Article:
18-24. At every Manvantara, in each Dvāpara Yuga, Veda Vyāsa expounds the Purāṇas duly to preserve the religion. Veda Vyāsa is no other person than Viṣṇu Himself; He, in the form of Veda Vyāsa, divides the (one) Veda into four parts, in every Dvāpara Yuga, for the good of the world. The Brahmāṇas of the Kali age are shortlived and their intellect (Buddhi) is not sharp; they cannot realise the meaning after studying the Vedas; knowing this in every Dvāpara Yuga Bhagavān expounds the holy Purāṇa Samhitas. The more so because women, Śudras, and the lower Dvijas are not entitled to hear the Vedas; for their good, the Purāṇas have been composed. Tne present auspicious Manvantara is Vaivasvata; it is the seventh in due order; and the son of Satyavati, the best of the knowers of Dharma, is the Veda Vyāsa of the 28th Dvāpara Yuga of this seventh Manvantara. He is my Guru; in the next Dvāpara, Yuga Asvatthama, the son of Drona will be the Veda Vyāsa. Twenty-seven Veda Vyāsas had expired and they duly compiled each their own Purāna Samhitas in their own Dvāpara Yugas.

25-35. The Ṛṣis said :-- “O highly fortunate Sūta! kindly describe to us the names of the previous Veda Vyāsas, the reciters of the Purāṇas in the Dvāpara Yugas.

Sūta said :-- In the first Dvāpara, Brahmā Himself divided the Vedas; in the second Dvāpara, the first Prajapati Vyāsa did the same; so Śakra, in the third, Brihaspati, in the fourth, Surya in the fifth; Yama, in the sixth, Indra, in the seventh, Vasiṣṭha, in the eighth; Sarasvata Ṛṣi in the ninth, Tridhama, in the tenth; Trivṛṣa, in the eleventh, Bharadvāja, in the twelfth; Antariksa, in the thirteenth; Dharma, in the fourteenth; Evaruni in the fifteenth; Dhanañjaya, in the sixteenth; Medhatithi in tba seventeenth; Vrati, in the eighteenth; Atri, in the nineteenth; Gautama in the twentieth, Uttama, whose soul was fixed on Hari, in the twenty-first, Vājasravā Vena, in the twenty second; his family descendant Soma iu the twenty-third; Trinaviṇdu, in the twenty-fourth; Bhārgava, in the twenty-fifth; Sakti, in the twenty-sixth, Jātūkarṇya in the twenty-seventh and Kṛṣṇa Dvaipāyana became the twenty-eighth Veda Vyās in the Dvāpara Yugas. Thus I have spoken of the 28 Veda Vyāsas, as I heard. I have heard the holy Śrimad Bhāgavat from the mouth of Kṛṣṇa Dvaipayana. This removes all troubles, yields all desires, and gives Moksa and is full of the meanings of the Vedas. This treatise contains the essence of all the Śastras and is dear always to the Mamuksas (those who want Moksa or liberation).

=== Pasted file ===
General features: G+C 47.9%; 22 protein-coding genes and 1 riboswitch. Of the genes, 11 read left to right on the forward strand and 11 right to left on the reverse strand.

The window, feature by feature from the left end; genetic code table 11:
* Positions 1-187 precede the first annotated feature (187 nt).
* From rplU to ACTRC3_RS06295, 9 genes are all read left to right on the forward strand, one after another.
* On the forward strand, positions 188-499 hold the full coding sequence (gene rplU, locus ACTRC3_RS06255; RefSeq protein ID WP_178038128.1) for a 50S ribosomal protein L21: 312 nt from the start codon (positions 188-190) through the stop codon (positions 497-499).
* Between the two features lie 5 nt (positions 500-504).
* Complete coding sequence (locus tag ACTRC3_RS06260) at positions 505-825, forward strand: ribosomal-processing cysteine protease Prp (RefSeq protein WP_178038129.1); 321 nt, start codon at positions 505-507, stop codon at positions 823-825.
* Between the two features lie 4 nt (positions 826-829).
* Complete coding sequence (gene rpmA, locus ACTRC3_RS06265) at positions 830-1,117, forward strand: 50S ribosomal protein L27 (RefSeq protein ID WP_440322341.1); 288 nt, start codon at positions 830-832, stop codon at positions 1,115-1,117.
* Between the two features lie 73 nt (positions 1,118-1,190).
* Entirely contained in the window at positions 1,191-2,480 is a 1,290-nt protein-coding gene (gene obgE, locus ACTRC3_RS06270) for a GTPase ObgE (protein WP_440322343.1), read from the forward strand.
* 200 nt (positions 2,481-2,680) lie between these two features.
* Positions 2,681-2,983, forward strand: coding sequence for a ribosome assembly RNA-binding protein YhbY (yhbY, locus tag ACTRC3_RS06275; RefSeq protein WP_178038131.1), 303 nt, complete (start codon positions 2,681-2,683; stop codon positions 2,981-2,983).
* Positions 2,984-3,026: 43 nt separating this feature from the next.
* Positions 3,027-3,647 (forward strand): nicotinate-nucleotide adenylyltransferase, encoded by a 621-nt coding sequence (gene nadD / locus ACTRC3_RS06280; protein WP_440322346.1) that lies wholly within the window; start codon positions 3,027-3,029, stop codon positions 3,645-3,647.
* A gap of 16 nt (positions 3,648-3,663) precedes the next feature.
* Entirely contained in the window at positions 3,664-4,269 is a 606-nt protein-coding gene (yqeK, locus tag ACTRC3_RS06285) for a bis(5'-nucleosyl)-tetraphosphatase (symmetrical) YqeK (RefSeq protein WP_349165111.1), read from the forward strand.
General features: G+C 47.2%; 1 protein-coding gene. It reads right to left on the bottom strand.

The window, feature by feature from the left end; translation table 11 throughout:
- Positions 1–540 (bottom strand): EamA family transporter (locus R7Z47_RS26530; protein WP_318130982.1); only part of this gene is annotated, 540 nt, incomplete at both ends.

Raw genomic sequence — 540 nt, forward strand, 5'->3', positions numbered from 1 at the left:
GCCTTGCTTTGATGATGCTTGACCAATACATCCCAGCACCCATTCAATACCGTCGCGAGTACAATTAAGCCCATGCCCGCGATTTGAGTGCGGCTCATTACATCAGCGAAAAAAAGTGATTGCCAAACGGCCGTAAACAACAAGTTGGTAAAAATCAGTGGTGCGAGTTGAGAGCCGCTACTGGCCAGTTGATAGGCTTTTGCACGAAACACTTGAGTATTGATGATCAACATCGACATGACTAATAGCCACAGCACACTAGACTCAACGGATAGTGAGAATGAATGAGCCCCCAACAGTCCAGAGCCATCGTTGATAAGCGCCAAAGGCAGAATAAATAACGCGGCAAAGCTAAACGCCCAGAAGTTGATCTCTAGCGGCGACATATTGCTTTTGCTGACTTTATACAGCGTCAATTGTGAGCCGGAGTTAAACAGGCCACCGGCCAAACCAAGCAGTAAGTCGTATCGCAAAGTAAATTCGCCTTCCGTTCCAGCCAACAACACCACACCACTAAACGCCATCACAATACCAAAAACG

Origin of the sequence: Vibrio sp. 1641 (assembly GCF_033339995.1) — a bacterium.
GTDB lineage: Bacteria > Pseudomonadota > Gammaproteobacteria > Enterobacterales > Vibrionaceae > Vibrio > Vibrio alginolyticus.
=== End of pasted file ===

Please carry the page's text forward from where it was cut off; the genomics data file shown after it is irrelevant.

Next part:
36-43. O best Munis! Thus, compiling the Purāṇas Veda Vyāsa thought this Purāṇa to be the best; so (without teaching it to other persons) he settled that his own son the high-sould Śuka Deva born of the dry woods used for kindling fire (excited by attrition), having no passion for the worldly things, would be the fit student to be taught this Purāṇa and therefore taught him; at that time I was a fellow student along with Śaka Deva and I heard every thing from the mouth of Vyāsa Deva and realised th« secret meanings thereof. This has happened through the grace of the merciful Guru Veda Vyāsa.

Here ends the Third Chapter of Śrimad Devi Bhāgavatam on praising the Purāṇas and on each Vyāsa of every Dvāpara Yuga.